Give ’em an inch and they’ll take a mile – but how did we settle on inches and miles? The history of measurements is a long, confusing road.
Many early measurements were based on whatever was at hand: body parts, seeds, or animals.
Obviously, as different measurement methods came about, there came a need for standardization. How was this accomplished? Read on!
From feet to furlongs.
To consider the origin of Imperial units such as inches and miles, let’s start with an ordinary measurement: the foot.
The Roman foot, called a “pes” (singular) or “pedes” (plural), was a basic unit of measurement for the Roman Empire. Words including “pedestrian” and “pedometer” spring from this.
The foot was the basis for other measurements. The inch came from the Old English “ince,” which came from the Latin “unicia” meaning “one-twelfth,” indicating it was 1/12th of a Roman foot.
Another foot-based measurement was the mile. The Romans noted that the two-step pace of a marching man was about five feet.
One thousand paces, or 5,000 feet, became their mile, which they called “milia passuum,” meaning 1,000 paces. The word “mile” comes from this.
The unit of measure on Saxon farms was the furrow-long, or furlong, the distance that a team of oxen could pull a plow before needing to rest. The furlong equaled 660 feet.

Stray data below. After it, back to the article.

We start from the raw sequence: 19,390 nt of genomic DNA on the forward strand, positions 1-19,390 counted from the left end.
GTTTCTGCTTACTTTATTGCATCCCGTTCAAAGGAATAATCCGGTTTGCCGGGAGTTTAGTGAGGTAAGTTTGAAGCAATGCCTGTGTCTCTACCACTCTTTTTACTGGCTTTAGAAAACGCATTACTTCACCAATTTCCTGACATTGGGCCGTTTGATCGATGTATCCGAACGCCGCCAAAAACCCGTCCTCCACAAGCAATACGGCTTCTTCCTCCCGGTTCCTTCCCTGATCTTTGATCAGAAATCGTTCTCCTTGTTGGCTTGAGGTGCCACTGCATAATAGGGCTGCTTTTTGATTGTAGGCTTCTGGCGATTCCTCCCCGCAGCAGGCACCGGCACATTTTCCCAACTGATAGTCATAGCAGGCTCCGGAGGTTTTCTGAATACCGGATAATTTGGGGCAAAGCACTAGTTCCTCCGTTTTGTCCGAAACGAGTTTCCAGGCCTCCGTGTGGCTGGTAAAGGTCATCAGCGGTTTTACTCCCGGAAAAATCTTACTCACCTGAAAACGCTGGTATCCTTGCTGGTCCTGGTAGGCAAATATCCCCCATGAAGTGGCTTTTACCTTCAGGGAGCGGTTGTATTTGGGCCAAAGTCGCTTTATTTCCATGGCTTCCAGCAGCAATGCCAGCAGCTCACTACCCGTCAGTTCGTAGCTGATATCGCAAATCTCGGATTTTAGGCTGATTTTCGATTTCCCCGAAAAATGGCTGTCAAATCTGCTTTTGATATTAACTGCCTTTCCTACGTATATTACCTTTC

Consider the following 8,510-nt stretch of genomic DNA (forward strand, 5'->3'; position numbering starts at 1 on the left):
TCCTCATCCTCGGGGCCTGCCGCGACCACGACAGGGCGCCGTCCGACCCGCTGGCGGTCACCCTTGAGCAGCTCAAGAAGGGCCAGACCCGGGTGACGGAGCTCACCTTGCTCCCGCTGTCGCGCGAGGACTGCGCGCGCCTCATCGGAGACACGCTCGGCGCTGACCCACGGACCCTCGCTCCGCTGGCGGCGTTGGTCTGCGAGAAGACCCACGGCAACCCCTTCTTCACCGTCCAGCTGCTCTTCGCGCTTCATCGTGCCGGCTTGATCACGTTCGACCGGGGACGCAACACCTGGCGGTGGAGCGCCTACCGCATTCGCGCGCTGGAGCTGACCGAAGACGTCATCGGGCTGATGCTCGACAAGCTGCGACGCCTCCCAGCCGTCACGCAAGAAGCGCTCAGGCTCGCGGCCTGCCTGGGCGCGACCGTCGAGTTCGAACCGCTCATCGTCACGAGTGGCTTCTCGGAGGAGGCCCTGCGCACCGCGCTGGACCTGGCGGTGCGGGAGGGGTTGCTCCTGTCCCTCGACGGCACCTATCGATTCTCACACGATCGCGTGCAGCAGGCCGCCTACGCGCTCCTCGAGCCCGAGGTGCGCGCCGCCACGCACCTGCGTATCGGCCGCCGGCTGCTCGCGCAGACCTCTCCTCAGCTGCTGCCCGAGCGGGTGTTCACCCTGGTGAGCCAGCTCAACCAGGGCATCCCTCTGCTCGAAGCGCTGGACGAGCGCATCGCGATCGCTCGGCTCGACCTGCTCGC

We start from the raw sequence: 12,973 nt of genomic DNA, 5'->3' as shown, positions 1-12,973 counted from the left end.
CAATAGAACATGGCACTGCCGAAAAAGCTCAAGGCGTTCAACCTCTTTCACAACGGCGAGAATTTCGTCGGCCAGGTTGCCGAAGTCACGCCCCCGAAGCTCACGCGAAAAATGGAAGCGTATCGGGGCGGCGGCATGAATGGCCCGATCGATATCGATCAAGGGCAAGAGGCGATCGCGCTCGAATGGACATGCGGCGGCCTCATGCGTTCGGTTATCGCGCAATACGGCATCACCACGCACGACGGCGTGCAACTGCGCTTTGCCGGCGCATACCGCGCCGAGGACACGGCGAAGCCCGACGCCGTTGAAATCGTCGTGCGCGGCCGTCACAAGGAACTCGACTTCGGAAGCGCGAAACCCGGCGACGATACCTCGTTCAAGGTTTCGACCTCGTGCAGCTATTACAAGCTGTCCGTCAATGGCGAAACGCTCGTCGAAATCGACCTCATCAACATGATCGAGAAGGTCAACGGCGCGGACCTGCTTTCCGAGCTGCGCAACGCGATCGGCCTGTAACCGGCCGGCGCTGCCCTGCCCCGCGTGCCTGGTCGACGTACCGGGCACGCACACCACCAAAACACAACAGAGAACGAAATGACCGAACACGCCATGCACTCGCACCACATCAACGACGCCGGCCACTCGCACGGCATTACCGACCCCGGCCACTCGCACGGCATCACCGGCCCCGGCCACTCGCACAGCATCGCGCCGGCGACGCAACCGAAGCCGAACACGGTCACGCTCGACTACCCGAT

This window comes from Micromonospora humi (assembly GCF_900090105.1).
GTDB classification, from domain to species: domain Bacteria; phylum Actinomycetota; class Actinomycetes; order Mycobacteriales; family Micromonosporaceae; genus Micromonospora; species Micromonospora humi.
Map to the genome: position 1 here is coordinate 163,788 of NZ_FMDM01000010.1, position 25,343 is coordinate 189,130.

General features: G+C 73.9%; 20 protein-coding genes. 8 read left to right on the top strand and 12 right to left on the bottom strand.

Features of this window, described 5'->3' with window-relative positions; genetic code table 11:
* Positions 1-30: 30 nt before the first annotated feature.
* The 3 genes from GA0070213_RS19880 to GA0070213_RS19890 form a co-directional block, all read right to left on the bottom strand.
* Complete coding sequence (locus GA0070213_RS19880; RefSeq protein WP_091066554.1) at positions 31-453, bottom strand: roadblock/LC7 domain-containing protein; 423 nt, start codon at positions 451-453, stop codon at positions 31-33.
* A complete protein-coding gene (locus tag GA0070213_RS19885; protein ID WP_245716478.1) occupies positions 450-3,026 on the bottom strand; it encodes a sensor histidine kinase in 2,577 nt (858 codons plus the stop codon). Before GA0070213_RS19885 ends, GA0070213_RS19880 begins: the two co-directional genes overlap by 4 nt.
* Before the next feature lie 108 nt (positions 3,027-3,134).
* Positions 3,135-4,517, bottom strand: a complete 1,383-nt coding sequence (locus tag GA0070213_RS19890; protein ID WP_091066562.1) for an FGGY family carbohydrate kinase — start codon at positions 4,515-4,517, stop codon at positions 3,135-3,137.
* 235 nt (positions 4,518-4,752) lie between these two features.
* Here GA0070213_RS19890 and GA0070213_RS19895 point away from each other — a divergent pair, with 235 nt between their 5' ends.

Under Queen Elizabeth I, Parliament standardized the mile in 1592. Because 5,000 feet is not easily divided by 660-foot furlongs, the mile was standardized to 5,280 feet, precisely eight furlongs.
Inching towards standardization.
The problem with many measurements was that they varied from place to place. Over the years, many attempts were made at standardization.
Charlemagne gave standardization a try in the early 800s, but everything fell apart when the realm disintegrated.
In 1215, the Magna Carta stipulated that standard measurements be instigated throughout England, but there was no enforcement.
Around 1150 A.D., King David I of Scotland defined the Scottish inch as the width of an average man’s thumb, measured at the base of the thumbnail.
An early Anglo-Saxon measure of length was the barleycorn because these seeds are uniform in size. In 1324 A.D., King Edward II of England decreed that the length of an inch equaled three grains of barley.
In 1495, King Henry VII of England established standards for measuring quantities, including the bushel, peck, gallon, and quart.
He made prototypes that showed precisely how big these measurements were, storing them in the town of Winchester. This became known as the Winchester Standards.
The British Weights and Measures Act of 1824 replaced the Winchester Standards, instigating the Imperial measurements, the basis of the system used in the U.S. today.
However, a study done in France in 1789 found around 800 different units of measure in use. A Swiss survey in 1838 showed that the foot denoted 37 different lengths.
This confusion sparked endless disputes. An international system was needed.
The scientification of standardization.
It took widespread social and scientific revolution to open the doors for the metric system.
In 1669, French astronomer Jean Picard became the first person to give an accurate measurement of the size of Earth.